The Victorian Government recently sought input from the community and industry to inform the development of a Gas Substitution Roadmap, which will provide a strategic framework for decarbonising natural gas in Victoria.
Expected to be released later this year, the Roadmap will identify policies and programs to reduce the use of natural gas, reduce fugitive emissions which result from leaks, venting and flaring of gas and help inform long-term planning and investment decisions for gas use in Victorian homes and businesses.
AusNet Services, Australian Gas Infrastructure Group (AGIG), APA Group, and Jemena took the opportunity to provide feedback to the Gas Substitution Roadmap consultation process which closed 6 August 2021.
AGIG commended the State Government for its proactive approach to considering ways for the gas sector to reach net-zero emissions. It notes that developing a framework that provides similar support for the renewable gas sector as the renewable electricity sector is key to efficiently and effectively decarbonising energy supply, retaining customer choice and improving energy security and reliability for Victorians.
AGIG CEO, Ben Wilson, stated: “Using our existing gas networks to deliver renewable gas, including renewable hydrogen and biomethane, provides a low cost, reliable and practical way of decarbonising natural gas use in Victoria.”
“Victorians love natural gas today. Importantly, renewable gas will allow our customers to continue to enjoy the benefits of gas into the future while meeting their sustainability goals.”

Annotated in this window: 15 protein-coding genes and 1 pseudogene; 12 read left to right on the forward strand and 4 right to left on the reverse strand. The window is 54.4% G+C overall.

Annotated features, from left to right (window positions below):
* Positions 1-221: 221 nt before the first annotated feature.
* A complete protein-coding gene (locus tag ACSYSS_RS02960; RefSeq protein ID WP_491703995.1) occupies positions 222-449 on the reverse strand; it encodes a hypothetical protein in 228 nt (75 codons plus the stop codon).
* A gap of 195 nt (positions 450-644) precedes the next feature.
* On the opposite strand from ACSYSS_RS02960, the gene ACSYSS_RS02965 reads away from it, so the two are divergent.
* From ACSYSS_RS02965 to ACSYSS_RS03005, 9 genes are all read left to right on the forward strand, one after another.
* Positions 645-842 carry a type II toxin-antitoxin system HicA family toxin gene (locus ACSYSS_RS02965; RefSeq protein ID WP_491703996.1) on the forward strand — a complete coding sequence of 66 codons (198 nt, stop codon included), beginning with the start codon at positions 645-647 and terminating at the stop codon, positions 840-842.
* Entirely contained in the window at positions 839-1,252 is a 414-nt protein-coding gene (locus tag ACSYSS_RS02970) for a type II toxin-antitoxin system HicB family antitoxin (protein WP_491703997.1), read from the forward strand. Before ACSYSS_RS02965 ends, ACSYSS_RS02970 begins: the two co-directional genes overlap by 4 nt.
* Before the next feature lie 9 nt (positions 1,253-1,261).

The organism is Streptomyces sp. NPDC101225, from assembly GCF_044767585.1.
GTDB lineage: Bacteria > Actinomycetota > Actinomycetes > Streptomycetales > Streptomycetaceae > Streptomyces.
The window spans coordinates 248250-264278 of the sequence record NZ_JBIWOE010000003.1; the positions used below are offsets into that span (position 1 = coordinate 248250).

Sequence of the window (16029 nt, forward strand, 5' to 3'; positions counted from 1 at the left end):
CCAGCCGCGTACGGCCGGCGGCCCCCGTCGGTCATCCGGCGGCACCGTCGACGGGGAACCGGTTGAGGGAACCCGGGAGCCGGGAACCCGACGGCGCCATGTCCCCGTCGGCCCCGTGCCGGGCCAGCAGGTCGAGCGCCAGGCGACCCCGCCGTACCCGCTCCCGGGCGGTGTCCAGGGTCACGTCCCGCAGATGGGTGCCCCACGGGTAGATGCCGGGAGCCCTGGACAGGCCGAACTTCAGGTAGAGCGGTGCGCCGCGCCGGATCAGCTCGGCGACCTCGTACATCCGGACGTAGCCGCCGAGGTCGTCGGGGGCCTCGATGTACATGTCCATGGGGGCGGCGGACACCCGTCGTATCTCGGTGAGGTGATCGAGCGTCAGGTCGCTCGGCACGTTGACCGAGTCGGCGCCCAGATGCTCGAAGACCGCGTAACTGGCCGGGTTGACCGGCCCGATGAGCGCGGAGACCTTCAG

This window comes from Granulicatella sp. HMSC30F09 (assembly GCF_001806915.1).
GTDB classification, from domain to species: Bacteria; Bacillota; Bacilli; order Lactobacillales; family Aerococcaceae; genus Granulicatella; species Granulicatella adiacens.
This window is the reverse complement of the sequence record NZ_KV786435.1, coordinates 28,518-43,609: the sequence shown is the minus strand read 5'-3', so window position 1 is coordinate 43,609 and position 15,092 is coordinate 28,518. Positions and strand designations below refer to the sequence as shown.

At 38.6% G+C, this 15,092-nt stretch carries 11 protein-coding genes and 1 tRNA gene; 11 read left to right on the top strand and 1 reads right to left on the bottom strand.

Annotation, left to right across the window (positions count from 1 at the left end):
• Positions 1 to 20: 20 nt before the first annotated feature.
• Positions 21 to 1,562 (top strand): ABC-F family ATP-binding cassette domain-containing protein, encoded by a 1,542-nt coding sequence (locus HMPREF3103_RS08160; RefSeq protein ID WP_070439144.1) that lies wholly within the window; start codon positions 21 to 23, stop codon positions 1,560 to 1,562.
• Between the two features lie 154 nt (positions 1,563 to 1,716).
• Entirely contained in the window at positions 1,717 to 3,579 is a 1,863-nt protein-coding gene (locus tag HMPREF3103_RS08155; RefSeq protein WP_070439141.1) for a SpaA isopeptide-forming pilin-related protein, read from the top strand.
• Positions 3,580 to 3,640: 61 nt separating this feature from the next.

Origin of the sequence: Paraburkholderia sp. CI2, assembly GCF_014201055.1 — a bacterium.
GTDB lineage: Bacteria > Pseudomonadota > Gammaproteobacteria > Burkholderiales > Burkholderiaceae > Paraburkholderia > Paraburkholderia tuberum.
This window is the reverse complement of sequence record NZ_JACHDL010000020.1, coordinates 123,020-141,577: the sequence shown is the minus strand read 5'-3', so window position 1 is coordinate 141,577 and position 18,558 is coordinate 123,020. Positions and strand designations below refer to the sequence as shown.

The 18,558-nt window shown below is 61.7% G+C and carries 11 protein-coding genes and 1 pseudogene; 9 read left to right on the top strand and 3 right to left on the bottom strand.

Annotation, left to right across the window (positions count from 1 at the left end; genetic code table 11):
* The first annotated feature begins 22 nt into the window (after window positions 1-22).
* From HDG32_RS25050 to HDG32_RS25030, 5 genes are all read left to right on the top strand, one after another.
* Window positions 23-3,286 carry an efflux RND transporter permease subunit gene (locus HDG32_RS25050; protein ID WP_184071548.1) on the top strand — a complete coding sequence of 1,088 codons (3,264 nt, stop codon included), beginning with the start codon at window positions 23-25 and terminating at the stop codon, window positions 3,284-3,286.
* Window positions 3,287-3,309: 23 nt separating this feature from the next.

“Blending renewable hydrogen into gas networks is a crucial early step to ramp up supply growth, thereby bringing costs down. This is exactly the same pathway taken for the renewable electricity sector,” Mr Wilson said.
“By getting the foundations right, Victoria can build a thriving hydrogen industry that provides carbon-free gas to residential through to large industrial customers in the state, along with other complementary markets such as transport.”
“Building the scale and capability now by blending renewable hydrogen into gas networks to supply homes and businesses will also position Victoria to benefit from a substantial new export opportunity. We are talking exporting our sunshine from our rooftop solar systems to the world through hydrogen. This means thousands of new jobs in Victoria in this emerging carbon-free industry, including in regional areas.”
Mr Wilson added: “AGN believes introducing a firm Renewable Gas Target, similar to what is in place for renewable electricity, is required to start us on this carbon-free pathway for the gas supply sector and access substantial new jobs for Victoria.”
Jemena’s Managing Director, Frank Tudor, also reiterated the call for a Renewable Gas Target to be established as a viable means of jump-starting the renewable gas sector.
“The Renewable Energy Target proved crucial in driving down the cost of renewable electricity generation technologies such as solar and wind power. A Renewable Gas Target will perform the same role in the gas sector and would help to make hydrogen at $2 per/kg – as outlined in the National Hydrogen Strategy – a reality sooner,” said Mr Tudor.
APA’s CEO and Managing Director, Rob Wheals, said: “As coal is retired, natural gas will continue to play a critical role in ensuring electricity grid stability and helping Victorians keep the heater running and the lights on in winter.”
“However, as technology develops, Victoria’s existing gas infrastructure will be vital to connecting Victorians to the energy solutions of tomorrow, like hydrogen and biogas – and APA’s pipelines are adjacent to some of the best geographical areas for hydrogen production in Australia.”
“With billions of dollars invested in gas infrastructure across the country it makes sense to look at ways to efficiently use our existing energy infrastructure to support Victoria’s transition to a low-carbon future.”
Collectively, AusNet Services, AGIG, APA and Jemena are already investing over $130 million in projects designed for the application of renewable gases such as hydrogen and biomethane in residential, industry, and transport settings.
Read the Gas Substitution Roadmap Consultation Paper here.